It is common for people to struggle and experience ambivalence when considering making a change or when others may be expecting them to make one. When those working in helping roles encounter this ambivalence in their clients, it is often interpreted as resistance and they may feel unable to respond in an effective way. By exploring the framework and strategies of Motivational Interviewing, this workshop will provide new ways to facilitate the change process in the people they work with. Motivational Interviewing is a method for helping people find their internal motivation for finding solutions to their problems. Participants will learn strategies that start from a place of empathy and draw on the client’s personal motivation to create their own goals for change.
This workshop is offered through Crisis & Trauma Resource Institute.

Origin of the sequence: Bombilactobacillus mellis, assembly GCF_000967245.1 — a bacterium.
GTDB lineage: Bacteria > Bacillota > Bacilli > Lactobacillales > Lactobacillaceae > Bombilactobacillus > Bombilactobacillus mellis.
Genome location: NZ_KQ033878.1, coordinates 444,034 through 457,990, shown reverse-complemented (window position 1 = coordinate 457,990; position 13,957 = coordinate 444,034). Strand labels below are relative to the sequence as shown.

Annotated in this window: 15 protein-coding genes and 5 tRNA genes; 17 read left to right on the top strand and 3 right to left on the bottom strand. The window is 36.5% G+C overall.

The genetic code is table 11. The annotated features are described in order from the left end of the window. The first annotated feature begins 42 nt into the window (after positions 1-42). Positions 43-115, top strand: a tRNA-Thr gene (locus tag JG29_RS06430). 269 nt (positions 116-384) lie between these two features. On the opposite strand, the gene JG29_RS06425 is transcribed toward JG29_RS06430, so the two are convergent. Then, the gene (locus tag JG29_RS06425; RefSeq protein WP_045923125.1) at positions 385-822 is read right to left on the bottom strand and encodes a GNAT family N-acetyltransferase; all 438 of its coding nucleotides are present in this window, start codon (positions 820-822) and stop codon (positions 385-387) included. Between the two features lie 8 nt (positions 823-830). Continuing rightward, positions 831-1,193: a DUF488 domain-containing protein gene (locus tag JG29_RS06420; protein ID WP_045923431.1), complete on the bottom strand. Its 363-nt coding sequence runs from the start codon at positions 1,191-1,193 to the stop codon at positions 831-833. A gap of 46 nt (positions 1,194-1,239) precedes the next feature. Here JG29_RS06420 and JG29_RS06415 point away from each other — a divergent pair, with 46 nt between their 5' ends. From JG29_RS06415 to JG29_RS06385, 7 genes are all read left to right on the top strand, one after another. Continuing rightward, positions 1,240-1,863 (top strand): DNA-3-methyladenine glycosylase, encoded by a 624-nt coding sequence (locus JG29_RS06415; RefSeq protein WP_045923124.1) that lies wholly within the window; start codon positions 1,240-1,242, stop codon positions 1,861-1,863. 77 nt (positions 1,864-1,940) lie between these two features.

Some of the Topics Included
- Motivational Interviewing Principles
- Understanding your Client’s Motivation
- Listening to your Client
- Foundational Skills: OARS (Open Questions, Affirming, Reflecting, Summarizing)
- Recognizing and Supporting Change Talk
- Four Processes of MI (Engaging, Focusing, Evoking, and Planning)
- Common Traps to Avoid
- Reflective Listening
- Roadblocks to Listening
- Approaching Ambivalence and Resistance
- When to use Motivational Interviewing
- Readiness to Change
This is an introductory-intermediate level workshop for social service and health care professionals, social workers, school personnel, and anyone supporting people.
Method of Delivery
Presentation, video, experiential practice, case study exercises, personal reflection, and small group discussions.
At the end of this workshop, participants should be able to:
- Describe the principles of Motivational Interviewing
- Recognize ambivalence and resistance
- Identify change talk in clients
- Identify strategies that support a client’s own motivation